The Dalai Lama (right) arrived on Wednesday in Taipei as his nephew said Taiwan had put a "gag order" on Tibet's exiled leader after pressure from Beijing. The Dalai Lama's trip has focused on visiting areas devastated by Typhoon Morakot.
AFP - The Dalai Lama arrived Wednesday in Taiwan's capital Taipei, as his nephew said the island's government had put a "gag order" on Tibet's exiled religious leader due to fears over China's reaction.
The Dalai Lama travelled on a high-speed train from the southern city of Kaohsiung after two days focused on the plight of communities devastated by last month's Typhoon Morakot.
The Dalai Lama's nephew, Khedroob Thondup, told AFP that Taiwan had directly requested the tour be kept low-profile.
"They put a gag order on him. Before he left India he was told not to say anything political and to curtail his activities," said Thondup, also a member of the Tibetan parliament-in-exile in India.
"This was conveyed to our office in New Delhi. He was told to cut down even religious activities. This is all because of pressure from Beijing," he said by telephone from India.
A Taiwan government official denied a gag order existed, saying the Dalai Lama's schedule was arranged by the foundation that represents the Tibetan spiritual leader on the island.
"The Dalai Lama's schedule in Taiwan is decided by his foundation, and the government fully respects its decision," Wang Yu-chi, spokesman for President Ma Ying-jeou, told AFP.
The Dalai Lama's five-day visit has triggered strong reactions from Beijing, which considers him a "splittist" fighting for Tibetan independence, in turn causing the island's leaders to worry publicly about the impact on China ties.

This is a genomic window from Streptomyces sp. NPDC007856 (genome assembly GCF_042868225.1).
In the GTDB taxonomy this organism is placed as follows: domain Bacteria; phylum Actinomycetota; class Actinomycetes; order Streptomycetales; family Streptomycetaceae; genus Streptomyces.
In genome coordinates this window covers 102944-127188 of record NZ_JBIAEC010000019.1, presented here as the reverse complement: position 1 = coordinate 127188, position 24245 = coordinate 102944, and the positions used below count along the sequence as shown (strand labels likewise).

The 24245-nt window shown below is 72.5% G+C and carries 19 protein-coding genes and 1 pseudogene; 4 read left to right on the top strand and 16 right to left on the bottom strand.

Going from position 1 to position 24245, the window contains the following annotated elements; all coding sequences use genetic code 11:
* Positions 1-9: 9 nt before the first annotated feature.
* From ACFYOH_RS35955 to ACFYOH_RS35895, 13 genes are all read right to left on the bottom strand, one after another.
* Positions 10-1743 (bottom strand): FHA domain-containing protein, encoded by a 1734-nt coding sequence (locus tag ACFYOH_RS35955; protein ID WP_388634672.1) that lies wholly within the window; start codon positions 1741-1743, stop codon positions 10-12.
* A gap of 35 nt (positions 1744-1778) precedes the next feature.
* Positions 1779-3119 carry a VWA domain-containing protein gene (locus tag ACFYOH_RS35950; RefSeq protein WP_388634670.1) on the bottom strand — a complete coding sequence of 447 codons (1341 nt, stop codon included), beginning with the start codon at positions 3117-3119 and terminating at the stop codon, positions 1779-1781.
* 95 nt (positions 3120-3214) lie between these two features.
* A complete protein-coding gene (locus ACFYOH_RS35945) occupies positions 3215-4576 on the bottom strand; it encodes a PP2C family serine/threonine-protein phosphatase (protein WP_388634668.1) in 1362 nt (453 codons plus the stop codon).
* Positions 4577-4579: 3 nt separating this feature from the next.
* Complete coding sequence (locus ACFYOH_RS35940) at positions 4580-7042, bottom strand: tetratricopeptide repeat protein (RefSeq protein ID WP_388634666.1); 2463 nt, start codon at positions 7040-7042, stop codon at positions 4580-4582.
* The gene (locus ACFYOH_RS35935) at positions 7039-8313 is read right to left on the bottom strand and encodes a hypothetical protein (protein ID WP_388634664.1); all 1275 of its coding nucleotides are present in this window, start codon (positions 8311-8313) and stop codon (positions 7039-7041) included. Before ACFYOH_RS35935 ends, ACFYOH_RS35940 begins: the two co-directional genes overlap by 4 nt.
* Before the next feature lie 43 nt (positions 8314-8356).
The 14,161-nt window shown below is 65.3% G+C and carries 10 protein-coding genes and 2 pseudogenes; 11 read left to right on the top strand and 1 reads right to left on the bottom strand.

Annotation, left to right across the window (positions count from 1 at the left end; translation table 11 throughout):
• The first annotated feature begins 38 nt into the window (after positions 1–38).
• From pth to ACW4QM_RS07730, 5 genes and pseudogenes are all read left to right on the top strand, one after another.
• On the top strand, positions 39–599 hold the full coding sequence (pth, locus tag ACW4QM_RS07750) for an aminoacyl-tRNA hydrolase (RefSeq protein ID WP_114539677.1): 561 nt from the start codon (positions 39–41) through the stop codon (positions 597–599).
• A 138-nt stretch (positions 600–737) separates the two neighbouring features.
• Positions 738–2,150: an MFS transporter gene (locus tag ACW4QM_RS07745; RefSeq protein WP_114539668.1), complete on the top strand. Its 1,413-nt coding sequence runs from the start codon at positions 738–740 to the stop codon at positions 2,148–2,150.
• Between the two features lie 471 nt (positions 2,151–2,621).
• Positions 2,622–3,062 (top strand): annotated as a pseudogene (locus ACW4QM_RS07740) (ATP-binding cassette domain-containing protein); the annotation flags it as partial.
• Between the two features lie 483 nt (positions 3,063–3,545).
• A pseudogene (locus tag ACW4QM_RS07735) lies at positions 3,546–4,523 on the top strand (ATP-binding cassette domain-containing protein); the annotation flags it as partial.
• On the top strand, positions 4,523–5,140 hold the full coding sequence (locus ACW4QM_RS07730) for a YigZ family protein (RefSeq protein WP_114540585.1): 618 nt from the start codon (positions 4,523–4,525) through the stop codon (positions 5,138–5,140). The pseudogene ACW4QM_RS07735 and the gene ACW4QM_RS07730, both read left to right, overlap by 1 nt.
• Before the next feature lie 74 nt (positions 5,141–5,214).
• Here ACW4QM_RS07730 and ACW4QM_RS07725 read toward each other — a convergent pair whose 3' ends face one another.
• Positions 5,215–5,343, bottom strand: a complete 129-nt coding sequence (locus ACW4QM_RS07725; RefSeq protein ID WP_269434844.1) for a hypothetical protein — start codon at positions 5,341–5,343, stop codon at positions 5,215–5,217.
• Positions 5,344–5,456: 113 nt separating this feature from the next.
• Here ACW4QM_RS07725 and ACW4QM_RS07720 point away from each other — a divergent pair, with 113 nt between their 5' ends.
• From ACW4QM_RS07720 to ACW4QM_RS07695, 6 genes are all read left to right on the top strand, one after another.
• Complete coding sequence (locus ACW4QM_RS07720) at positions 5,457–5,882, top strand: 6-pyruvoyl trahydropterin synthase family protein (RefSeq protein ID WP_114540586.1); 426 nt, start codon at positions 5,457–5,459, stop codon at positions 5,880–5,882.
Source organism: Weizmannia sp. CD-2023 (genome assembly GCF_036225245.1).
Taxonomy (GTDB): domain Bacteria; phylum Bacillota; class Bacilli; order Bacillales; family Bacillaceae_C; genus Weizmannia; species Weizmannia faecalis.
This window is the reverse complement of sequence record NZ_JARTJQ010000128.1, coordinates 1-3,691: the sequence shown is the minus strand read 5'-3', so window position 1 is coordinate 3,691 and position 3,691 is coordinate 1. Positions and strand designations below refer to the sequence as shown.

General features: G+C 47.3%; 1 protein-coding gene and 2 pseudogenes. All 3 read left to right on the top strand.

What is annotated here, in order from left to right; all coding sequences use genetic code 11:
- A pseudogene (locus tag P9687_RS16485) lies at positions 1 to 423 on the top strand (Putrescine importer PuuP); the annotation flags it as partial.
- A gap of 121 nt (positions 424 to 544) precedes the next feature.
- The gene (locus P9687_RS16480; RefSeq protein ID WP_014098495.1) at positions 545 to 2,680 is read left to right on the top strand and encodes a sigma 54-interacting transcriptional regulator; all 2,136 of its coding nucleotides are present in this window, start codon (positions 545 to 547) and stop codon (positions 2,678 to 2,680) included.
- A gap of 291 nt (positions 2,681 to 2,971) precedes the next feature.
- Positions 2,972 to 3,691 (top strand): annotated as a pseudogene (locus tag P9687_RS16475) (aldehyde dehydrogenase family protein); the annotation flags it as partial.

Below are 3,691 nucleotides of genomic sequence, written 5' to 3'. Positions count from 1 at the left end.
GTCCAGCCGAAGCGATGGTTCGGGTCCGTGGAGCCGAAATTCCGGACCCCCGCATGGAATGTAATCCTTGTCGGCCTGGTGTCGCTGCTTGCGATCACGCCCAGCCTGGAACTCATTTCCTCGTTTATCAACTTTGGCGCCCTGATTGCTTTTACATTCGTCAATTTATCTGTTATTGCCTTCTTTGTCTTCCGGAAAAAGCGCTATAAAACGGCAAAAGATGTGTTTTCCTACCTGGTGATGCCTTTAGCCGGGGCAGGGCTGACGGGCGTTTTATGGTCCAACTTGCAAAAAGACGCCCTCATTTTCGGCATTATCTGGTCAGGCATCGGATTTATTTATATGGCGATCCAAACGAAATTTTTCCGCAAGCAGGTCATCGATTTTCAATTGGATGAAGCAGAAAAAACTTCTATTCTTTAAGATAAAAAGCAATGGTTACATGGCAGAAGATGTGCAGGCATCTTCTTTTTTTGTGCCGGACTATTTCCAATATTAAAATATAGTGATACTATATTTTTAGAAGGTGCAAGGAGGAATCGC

"The coming few days will be extremely crucial," said Wu Poh-hsiung, chairman of the ruling Kuomintang (KMT) party, according to the Taipei-based China Times newspaper.
China sees both Tibet and Taiwan as inalienable parts of its territory, and the fact that he is now touring the island, which has governed itself since 1949, is an extra source of ire in Beijing.
"We have a typhoon blowing from Beijing," an unnamed KMT official said, according to the China Post newspaper Wednesday.
The official said a planned economic cooperation framework agreement, widely seen as the first step towards a free-trade pact with China, could be delayed because of the Dalai Lama's visit, "to the detriment of Taiwan".
The Taiwan government said earlier that China had cancelled various delegations to the island, including one led by a Chinese deputy central bank governor.
As the Dalai Lama arrived at the Howard Plaza Hotel in Taipei, about 100 protesters favouring Taiwan's reunification with China were waiting for him.
"The Chinese come to help, the Dalai Lama comes to make trouble," they chanted. They were waving posters saying "Taiwan, Tibet are both part of China."
At least one demonstrator was carried off by police after a scuffle with officers before the Dalai Lama's arrival.
Organisers said the Tibetan spiritual leader would spend most of Thursday at his hotel meeting Buddhist groups.
A mass appearance Thursday at a stadium with a capacity for thousands in Taoyuan, a city near Taipei, had been called off, according to Taiwan's Dalai Lama foundation.
This followed other cancellations earlier in the week, including an eagerly awaited press conference Monday, which was scrapped after a senior KMT official voiced fears that questions embarrassing to China might emerge.
Amid attempts to keep the visit discreet, the KMT government has repeatedly stressed the need to focus on comforting victims of Typhoon Morakot, which killed at least 609 people.
"If the Dalai Lama's visit to Taiwan is confined to the religious and humanitarian level and aimed at consoling the souls of the victims, there's no big problem," Premier Liu Chao-shiuan said, according to the China Times.
Date created : 2009-09-02